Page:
Course Rules

  • No late papers. Period.
  • I take academic honesty seriously, and will punish ANY offense with failure of the course (consult the Student Handbook or me if you have questions).
  • All assignments must be submitted as typed, stapled hard copies, with double-spacing, twelve-point font, and one-inch margins.
  • Click here for Academic Support and Counseling statements.
  • This syllabus is subject to change; any alterations will be posted on this webpage.

Grading

  • Class participation   15%
  • Book Assignments    25% (12.5% each)
  • Examinations    40% (20% each)
  • Response Paper    15%
  • Map Quiz    5%

Scale: 60-63, D-; 63-67, D; 67-70, D+; 70-73, C-; 73-77, C; 77-80, C+; 80-83, B-; 83-87, B; 87-90, B+; 90-93, A-; 93-95, A; 95+, A+.

Required Readings

The following titles are available for purchase in the bookstore, or online.

  • Foner, Eric. Give Me Liberty!: An American History. New York: W.W. Norton, 2011. Volume One, Seagull Third Edition. Study aids, outlines, maps, etc. available at http://www.wwnorton.com/college/history/give-me-liberty4/
  • Horn, James. A Kingdom Strange: The Brief and Tragic History of the Lost Colony of Roanoke. New York: Basic Books, 2010.
  • Henderson, Timothy J. A Glorious Defeat: Mexico and Its War with the United States. New York: Hill and Wang, 2008.

CLASS SCHEDULE:

September

1T:       Introduction, Discovery: Foner, 1-15.

Colonial America

3Th:    Invasion and Encounter: Foner, 15-34; Voices—Las Casas, Josephe. Map Quiz.

8T:       European Expansion: Foner, 35-52; Web: Hakluyt.

10Th: Discussion of Horn, A Kingdom Strange. Book assignment due.

15T:     Chesapeake: Foner, 52-65; Web: Smith.

17Th: New England Colonies: Foner, 65-81; Voices—Winthrop; Web: Metacom.

22T:     Lower South and Middle Colonies: Foner, 81-96; Web: Penn, Georgia.

24Th:  Consolidation: Foner, 105-128, Voices—Hutchinson (76), Female Servant, Memorial Against Non-English.

28T:     Plantation Slavery: Foner, 96-105, 129-145; Voices—Equiano (169); Web: Jones.

October

1Th:    Great Awakening: Foner, 145-160; Web: "Sinners in the Hands of an Angry God."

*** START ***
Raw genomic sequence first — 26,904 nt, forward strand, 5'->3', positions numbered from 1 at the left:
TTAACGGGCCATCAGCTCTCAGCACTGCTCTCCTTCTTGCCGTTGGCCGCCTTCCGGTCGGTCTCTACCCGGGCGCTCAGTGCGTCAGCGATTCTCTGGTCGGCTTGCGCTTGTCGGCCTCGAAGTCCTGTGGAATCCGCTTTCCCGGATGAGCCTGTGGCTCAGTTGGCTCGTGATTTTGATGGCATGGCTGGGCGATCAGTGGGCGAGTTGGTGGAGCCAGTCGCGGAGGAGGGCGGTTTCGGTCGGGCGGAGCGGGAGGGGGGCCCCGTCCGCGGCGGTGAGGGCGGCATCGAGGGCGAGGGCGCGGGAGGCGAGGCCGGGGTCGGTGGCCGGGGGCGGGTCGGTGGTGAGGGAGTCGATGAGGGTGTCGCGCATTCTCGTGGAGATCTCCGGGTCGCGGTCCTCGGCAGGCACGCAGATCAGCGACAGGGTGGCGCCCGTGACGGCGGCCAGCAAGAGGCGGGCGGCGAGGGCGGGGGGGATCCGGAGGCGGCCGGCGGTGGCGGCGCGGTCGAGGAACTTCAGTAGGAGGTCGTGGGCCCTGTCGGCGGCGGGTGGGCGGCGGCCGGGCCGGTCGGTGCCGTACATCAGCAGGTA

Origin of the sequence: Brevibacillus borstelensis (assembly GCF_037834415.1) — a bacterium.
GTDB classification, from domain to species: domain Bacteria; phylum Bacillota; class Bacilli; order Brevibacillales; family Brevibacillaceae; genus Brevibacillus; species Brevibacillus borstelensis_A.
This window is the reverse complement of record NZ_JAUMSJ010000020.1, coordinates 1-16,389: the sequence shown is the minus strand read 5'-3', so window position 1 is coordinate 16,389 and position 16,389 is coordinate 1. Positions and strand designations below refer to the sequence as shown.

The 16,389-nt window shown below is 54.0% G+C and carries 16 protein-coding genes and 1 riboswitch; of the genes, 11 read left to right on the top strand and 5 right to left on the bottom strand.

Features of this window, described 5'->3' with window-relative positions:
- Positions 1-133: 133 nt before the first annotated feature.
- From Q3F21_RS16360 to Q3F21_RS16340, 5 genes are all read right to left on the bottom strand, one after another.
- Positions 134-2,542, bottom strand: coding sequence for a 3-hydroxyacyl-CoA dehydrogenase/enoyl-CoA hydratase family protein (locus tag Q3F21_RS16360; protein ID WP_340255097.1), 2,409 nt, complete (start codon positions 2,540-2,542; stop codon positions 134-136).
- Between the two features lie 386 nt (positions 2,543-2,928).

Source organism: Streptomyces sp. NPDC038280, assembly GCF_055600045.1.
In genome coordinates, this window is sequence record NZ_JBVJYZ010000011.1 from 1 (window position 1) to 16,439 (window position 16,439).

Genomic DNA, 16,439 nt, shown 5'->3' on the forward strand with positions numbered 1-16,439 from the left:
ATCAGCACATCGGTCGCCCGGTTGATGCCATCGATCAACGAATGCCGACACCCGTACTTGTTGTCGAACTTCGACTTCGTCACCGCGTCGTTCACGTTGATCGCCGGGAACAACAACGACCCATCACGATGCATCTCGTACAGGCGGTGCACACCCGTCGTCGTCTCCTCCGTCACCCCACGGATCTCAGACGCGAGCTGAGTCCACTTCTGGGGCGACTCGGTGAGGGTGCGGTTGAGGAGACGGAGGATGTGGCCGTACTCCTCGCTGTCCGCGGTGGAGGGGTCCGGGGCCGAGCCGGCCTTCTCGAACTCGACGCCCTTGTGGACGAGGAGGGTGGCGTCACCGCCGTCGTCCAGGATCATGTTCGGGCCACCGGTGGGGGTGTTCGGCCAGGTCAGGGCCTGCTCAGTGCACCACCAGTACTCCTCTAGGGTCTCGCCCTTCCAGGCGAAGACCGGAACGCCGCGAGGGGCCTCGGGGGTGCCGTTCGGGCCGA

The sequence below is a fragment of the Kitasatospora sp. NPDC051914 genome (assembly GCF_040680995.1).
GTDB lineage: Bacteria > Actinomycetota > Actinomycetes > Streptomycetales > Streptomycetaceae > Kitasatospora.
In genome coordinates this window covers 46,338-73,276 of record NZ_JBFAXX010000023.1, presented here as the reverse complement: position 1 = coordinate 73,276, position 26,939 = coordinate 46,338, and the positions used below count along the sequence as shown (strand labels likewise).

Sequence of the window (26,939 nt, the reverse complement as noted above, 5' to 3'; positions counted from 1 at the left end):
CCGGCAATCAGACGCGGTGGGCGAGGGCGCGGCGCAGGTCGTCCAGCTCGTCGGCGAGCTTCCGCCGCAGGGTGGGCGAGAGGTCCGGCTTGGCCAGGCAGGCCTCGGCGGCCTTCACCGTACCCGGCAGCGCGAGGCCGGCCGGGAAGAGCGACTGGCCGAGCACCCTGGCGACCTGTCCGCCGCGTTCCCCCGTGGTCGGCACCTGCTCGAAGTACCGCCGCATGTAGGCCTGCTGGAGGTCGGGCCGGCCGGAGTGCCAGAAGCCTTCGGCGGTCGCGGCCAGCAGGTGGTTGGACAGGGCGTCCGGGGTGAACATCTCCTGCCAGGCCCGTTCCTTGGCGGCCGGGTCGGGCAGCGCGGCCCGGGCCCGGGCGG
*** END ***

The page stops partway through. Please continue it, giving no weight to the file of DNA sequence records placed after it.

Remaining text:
6T:       Empire in Crisis: Foner, 160-188; Web: Boston Massacre.

8Th:    Mid-Term Exam. Sample ID

13T:     No class, Fall Break.

 

Creating an American Republic

15Th: Declaring Independence: Foner, 188-199; Voices—Paine, Boucher; Declaration of Independence (pp. A19-A22).

20T:     Winning Independence: Foner, 199-209, 217-246; Voices—Adams, Petitions.

22Th: Confederation: Foner, 210-217, 247-257; Web: Shaysite, Jefferson.

27T:     Creating a Nation: Foner, 257-267, 271-281; Web: Federalist 51.

29Th: Federalists and Republicans: Foner, 267-271, 282-298; Voices: Address, Murray.

November

3T:       Agrarian Republic: Foner, 298-308; Web: Lewis & Clark.

5Th:    War of Expansion. Foner, 308-317; Web: Hartford Convention.

10T:     Era of Good Feelings: Foner, 355-377; Voices—Monroe. Response Paper Due.

Dividing the Union

12Th: Age of Jackson: Foner, 377-394; Web: Crockett.

17T:     Reform: Foner, Chaps. 9 and 12; Voices—Operative, Grimke, Douglass.

19Th: Antebellum South: Foner, Ch. 11; Voices—Taper to Long, Slavery and Bible.

24T:     Discussion of Henderson, A Glorious Defeat. Book assignment due. Also read Foner, 466-480.

26Th: Thanksgiving Break, no class.

December

1T:       Sectional Crisis: Foner, 480-508; Voices—Debates; Web: Brown.

3Th:    “The Late Unpleasantness”: Foner, Ch. 14; Voices—Drayton, Lincoln.

8T:       Reconstruction: Foner, Ch. 15; Voices—Petition, Sharecropping.

 

Final Exam:  Friday, 11 December, 8:10-10:00 a.m.